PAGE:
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Pat Bagley | Devos Drives / media.cagle.com

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Berkeley protesters just fell into the most obvious trap imaginable. Again.

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  • What happened at Berkeley wasn’t heroic or principled; it was disorganized, and pathetic.
  • Related: 'People Have the Right to Take to the Streets'

Melissa B. Warnke, Los Angeles (CA) Times

http://evergreenedigest.org/sites/evergreenedigest.org/files/Raised%20Fist%20Power%20to%20the%20People.jpgWednesday, February 8, 2017 | An attention-thirsty bigot came to speak at UC Berkeley last night (I refuse to say his name), at the request of the College Republicans. He couldn’t have asked for a better evening. What was originally billed as a peaceful protest quickly turned violent. The bigot didn’t end up speaking to a crowd of several hundred students. Instead, he spoke to a crowd of millions, during an extended interview on Fox News and a series of rants on his Facebook page, where he claimed he’d been evacuated from the campus.

I chose to cover neither the bigot’s speech tonight nor the protest. He has a single card in his deck; I’d seen it before. But when I heard that Sproul Plaza, the campus square half a mile from my house, had descended into chaos, I tuned in. And here’s what I saw: Protesters shouted obscenities; they threw firecrackers and bricks at police; they shattered windows; they set a large fire in the middle of campus; they pummeled a man wearing a “Make America Great Again” hat until he bled. Police fired rubber bullets at and deployed tear gas on the crowd after issuing multiple warnings for protesters to leave the area. Students then danced to “We Found Love in a Hopeless Place” and “Drunk in Love” while raising their middle fingers.

Melissa B. Warnke: Contributing writer, Los Angeles (CA) Times' Opinion, , covering politics, violence, gender. 

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Related: 

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'People Have the Right to Take to the Streets', Janine Jackson <>, Fairness & Accuracy in Reporting (FAIR)

Janine Jackson interviewed Mara Verheyden-Hilliard about the inauguration protests for the January 27, 2017, episode of CounterSpin. This is a lightly edited transcript.

'People Have the Right to Take to the Streets'

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Janine Jackson interviewed Mara Verheyden-Hilliard about the inauguration protests for the January 27, 2017, episode of CounterSpin. This is a lightly edited transcript.

Janine Jackson, Fairness & Accuracy in Reporting (FAIR)

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http://fair.org/wp-content/uploads/2017/01/Mara-Verheyden-Hilliard.png Mara Verheyden-Hilliard: “It is not a crime to be in proximity to other people who break the law in conjunction with First Amendment activities. It is not a crime to be reporting on protests going on, even if portions of those protests become violent.” (image: WTTG/WDCA)

January 31, 2017 | Janine Jackson: A spontaneously organized rally in opposition to Trump’s proposed travel ban for people from Muslim-majority countries packed Washington Square Park here in New York January 25, just days after millions took part in women’s marches around the country, those coming the day after thousands demonstrated at Trump’s inauguration. As this administration proceeds, more and more people are feeling driven to show resistance in some visible way, including taking part in street protests, which makes the treatment of protesters by law enforcement and the courts—always critical—a front-burner concern.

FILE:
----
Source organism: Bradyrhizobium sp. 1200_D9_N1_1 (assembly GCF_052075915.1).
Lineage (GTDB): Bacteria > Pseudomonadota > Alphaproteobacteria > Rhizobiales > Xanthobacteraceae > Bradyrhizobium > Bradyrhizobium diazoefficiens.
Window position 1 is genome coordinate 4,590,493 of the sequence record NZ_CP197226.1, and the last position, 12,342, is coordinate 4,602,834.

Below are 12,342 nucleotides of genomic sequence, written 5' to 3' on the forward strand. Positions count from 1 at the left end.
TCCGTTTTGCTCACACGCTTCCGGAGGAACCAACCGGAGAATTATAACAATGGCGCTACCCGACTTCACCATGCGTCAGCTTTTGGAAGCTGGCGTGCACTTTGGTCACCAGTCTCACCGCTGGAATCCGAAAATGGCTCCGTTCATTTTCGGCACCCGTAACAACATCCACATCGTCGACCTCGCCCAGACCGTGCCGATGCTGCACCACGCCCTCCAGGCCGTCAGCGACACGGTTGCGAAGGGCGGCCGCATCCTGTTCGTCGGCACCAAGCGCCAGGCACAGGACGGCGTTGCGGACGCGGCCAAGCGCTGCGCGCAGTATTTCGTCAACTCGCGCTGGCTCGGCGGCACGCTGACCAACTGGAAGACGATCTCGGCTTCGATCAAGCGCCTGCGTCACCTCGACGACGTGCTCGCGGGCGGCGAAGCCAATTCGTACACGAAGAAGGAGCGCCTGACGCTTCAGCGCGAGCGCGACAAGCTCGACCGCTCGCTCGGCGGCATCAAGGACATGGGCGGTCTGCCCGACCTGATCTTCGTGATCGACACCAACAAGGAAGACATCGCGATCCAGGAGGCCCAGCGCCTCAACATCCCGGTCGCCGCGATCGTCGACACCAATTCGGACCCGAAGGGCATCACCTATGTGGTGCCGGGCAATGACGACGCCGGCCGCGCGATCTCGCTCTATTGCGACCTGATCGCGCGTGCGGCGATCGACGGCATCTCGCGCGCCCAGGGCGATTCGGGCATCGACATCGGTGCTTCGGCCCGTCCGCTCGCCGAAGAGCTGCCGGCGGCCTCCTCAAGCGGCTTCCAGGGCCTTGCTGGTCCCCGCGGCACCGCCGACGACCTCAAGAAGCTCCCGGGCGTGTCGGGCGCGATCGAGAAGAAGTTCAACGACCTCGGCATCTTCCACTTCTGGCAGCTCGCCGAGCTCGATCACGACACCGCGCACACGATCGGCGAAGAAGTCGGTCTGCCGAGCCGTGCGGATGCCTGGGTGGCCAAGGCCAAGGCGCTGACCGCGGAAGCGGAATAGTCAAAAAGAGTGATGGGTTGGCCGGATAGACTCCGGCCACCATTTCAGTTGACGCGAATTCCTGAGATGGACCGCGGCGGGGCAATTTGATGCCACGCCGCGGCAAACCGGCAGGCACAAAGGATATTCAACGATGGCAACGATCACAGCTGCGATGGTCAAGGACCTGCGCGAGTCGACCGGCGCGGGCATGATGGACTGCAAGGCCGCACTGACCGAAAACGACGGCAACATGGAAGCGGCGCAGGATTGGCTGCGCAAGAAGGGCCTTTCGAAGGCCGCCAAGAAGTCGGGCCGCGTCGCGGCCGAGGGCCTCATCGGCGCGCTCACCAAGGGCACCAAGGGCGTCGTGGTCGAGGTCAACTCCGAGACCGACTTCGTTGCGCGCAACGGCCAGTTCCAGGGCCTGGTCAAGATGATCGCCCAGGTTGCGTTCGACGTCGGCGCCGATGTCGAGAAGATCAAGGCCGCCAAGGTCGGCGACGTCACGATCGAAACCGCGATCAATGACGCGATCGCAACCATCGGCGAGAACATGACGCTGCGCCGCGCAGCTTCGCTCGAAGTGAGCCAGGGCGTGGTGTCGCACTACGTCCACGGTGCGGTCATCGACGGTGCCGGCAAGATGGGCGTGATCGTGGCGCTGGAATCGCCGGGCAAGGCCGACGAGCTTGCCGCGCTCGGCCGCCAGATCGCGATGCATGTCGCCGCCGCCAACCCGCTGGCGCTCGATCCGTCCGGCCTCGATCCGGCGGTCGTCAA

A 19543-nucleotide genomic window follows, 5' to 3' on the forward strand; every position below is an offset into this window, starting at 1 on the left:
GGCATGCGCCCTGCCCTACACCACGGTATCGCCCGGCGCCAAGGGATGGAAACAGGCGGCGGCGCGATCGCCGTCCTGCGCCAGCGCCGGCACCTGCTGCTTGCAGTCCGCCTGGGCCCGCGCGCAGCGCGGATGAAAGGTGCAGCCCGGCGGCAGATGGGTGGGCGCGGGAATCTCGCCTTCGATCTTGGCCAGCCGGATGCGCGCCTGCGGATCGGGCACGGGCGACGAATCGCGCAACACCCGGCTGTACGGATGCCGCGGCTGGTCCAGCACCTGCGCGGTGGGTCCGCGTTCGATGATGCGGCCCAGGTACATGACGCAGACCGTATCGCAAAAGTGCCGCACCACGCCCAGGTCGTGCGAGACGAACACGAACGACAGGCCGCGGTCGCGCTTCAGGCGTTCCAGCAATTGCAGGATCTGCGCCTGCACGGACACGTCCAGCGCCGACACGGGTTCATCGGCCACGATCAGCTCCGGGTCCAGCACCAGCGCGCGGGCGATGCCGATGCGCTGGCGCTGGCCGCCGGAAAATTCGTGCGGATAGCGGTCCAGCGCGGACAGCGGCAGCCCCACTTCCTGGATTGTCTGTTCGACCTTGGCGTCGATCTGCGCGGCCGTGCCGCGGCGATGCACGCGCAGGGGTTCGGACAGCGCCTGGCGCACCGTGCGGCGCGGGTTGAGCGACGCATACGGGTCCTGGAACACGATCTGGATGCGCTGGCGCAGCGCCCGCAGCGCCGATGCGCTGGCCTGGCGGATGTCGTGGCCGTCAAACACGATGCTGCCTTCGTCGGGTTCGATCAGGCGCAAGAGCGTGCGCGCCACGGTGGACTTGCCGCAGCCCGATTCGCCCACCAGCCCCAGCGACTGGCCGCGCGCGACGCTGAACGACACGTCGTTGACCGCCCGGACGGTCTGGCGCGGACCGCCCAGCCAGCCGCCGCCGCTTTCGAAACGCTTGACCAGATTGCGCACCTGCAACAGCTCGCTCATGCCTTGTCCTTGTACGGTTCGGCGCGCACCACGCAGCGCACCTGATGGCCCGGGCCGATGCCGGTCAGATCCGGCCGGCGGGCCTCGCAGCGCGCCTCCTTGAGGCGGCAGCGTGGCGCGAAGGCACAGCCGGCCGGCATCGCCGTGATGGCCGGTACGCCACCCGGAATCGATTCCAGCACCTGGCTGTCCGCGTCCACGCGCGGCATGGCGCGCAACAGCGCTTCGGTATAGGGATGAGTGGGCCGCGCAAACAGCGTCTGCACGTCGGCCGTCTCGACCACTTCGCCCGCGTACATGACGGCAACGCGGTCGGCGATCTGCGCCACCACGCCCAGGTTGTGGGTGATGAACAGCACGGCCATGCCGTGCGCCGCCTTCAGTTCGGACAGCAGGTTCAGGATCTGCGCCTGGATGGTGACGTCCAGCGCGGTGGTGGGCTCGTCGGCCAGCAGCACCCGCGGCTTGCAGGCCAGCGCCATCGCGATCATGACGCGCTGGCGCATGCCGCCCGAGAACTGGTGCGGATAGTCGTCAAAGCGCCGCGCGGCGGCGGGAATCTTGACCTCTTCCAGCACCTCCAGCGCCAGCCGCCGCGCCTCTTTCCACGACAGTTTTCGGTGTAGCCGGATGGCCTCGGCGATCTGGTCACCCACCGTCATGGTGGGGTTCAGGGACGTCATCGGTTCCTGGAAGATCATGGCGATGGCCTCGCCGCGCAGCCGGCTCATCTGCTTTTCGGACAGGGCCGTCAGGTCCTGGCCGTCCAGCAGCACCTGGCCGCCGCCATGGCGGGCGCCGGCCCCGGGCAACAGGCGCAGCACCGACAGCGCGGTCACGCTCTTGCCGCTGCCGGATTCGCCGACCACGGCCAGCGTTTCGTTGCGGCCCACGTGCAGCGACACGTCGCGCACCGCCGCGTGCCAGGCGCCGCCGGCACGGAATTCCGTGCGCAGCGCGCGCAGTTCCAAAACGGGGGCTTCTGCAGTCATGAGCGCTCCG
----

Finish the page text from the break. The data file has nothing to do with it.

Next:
What should we learn, then, from the mass arrest of protesters and journalists at the inauguration, and the decision to bring felony riot charges against them? Mara Verheyden-Hilliard is an activist and attorney. She’s co-founder and executive director of the Partnership for Civil Justice Fund. She joins us now by phone from Washington, DC. Welcome to CounterSpin, Mara Verheyden-Hilliard.

Mara Verheyden-Hilliard: Thank for you having me.

Janine Jackson is the program director of FAIR, and the co-host and co-producer of FAIR's syndicated radio show CounterSpin—a weekly program of media criticism airing on more than 150 stations around the country.

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On Defending Medicare, The Best Defense Is A Good Offense, Demanding Medicare For All Now.

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It is not enough to demand that Medicare not be cut. That is what Bernie is calling on us to demand right now, which is fine as far as it goes. But to really protect Medicare at all our strategy must be to demand more. We must demand that it be expanded instead. That means Medicare for all. Now.

The Pen

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January 1, 2017 | On health care as in so many other areas, the best defense is a good offense. Even if you believe that so-called Obamacare is a swell thing, even if all you are interested in doing is defending it, the best way to do that is to go on offense and demand something better, which is Medicare for All. 

The Republican agenda is not just to disable the so-called Affordable Care Act (ACA). They want to privatize Medicare, that is, to cut profit taking middlemen in on the action, and to gut Medicaid. God forbid that the health of our disadvantaged fellow citizens should be in the national interest of the health of all of us. This is now epidemics start. 

The Pen: Advocacy for peace and justice

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